CalPERS Chief Investment Officer Theodore Eliopoulos asked the retirement system's senior private equity staff Monday to explore options to change the $299.5 billion pension fund's private equity program, including cutting out general partners and making private equity investments directly.
Mr. Eliopoulos said he was concerned about the small number of top-performing private equity managers, who because of their performance have been able to maintain high fees and are oversubscribed. He said the California Public Employees' Retirement System, Sacramento, might have to come up with alternatives to the general partner/limited partner fund structure.
“It's not a game of chicken,” Mr. Eliopoulos said in his remarks at the pension fund's investment committee meeting in Sacramento, saying CalPERS is not attacking general partners, but rather putting its focus on making its private equity program as cost-effective as possible.
Other options that will be explored include increasing the number of co-investments and increasing the number of separate accounts with general partners, Mr. Eliopoulos said.
In an interview during a break at the meeting, Mr. Eliopoulos stressed that no decisions will be made immediately; a review will take at least several years.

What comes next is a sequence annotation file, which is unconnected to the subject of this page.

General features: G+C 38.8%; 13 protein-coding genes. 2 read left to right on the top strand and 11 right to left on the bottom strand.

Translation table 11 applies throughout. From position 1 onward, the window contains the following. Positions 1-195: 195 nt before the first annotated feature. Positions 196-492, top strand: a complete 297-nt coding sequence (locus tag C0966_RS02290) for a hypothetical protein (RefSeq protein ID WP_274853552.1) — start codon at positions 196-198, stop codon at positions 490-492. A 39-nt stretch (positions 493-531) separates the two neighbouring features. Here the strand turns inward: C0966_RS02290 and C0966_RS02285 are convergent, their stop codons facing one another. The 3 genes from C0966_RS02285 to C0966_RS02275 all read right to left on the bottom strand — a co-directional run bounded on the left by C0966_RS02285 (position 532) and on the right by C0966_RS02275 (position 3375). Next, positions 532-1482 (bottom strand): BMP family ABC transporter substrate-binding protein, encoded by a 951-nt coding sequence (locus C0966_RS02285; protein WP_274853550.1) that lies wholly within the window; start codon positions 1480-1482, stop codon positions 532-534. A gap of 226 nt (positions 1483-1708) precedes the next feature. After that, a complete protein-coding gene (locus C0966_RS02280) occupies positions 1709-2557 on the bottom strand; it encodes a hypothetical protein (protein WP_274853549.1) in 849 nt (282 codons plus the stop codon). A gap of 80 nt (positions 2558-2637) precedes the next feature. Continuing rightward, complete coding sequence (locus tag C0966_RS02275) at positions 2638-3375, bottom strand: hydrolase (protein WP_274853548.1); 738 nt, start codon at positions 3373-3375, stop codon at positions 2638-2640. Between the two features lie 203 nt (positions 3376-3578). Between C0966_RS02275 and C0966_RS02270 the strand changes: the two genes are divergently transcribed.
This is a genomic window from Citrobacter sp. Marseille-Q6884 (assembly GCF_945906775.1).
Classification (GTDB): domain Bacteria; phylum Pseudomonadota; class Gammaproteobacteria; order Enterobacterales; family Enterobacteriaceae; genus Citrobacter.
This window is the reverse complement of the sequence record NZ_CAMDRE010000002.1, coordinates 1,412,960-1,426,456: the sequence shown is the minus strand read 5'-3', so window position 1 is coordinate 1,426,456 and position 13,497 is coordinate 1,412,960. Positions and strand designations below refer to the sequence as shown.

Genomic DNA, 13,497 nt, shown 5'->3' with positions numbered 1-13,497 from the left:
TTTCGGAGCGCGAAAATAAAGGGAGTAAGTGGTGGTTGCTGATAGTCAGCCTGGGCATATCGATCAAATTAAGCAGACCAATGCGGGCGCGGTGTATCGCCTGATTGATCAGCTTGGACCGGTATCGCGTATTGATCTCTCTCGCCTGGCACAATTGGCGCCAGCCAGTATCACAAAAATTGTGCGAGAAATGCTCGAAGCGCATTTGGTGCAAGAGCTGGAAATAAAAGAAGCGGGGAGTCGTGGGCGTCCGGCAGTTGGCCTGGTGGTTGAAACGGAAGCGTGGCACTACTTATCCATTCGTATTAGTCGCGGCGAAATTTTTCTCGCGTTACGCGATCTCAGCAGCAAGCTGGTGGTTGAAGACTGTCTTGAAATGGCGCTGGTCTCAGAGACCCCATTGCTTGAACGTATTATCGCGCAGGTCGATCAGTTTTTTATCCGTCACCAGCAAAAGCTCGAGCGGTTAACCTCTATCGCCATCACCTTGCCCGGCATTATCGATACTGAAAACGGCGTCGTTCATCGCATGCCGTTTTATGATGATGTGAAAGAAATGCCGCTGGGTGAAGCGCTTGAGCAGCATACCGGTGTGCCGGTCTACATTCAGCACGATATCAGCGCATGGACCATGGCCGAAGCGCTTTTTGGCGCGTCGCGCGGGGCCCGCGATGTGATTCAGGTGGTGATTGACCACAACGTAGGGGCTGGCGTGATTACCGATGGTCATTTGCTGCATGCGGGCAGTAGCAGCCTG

No public pension fund in the U.S. runs its own direct private equity program, but large plans in Canada do.
CalPERS' private equity portfolio is $26.4 billion, with $17.7 billion of that in private equity funds, $3.8 billion in funds of funds, $2.9 billion in separate accounts and $1.8 billion co-investments. The remainder is in currency and distributed securities.
The issue of how much CalPERS pays private equity managers has been a controversy since CalPERS disclosed back in 2015 that it did not know how much it was paying in private equity performance fees.
That disclosure prompted a state law requiring disclosure of fees. Statistics presented at Monday's meeting show CalPERS paid $206.5 million in management fees and $539 million in performance fees to general partners during the fiscal year ended June 30.
CalPERS, which has more than 100 private equity partners, is engaged in a multiyear process to reduce the number of managers to 30.
Private equity is CalPERS' best performing long-term asset class, with a net annualized return of 10% for the three years ended June 30; 9.7% for five years and 10.2% for 10 years, compared to the benchmark's 10.8% 10.6% 12.7%, respectively.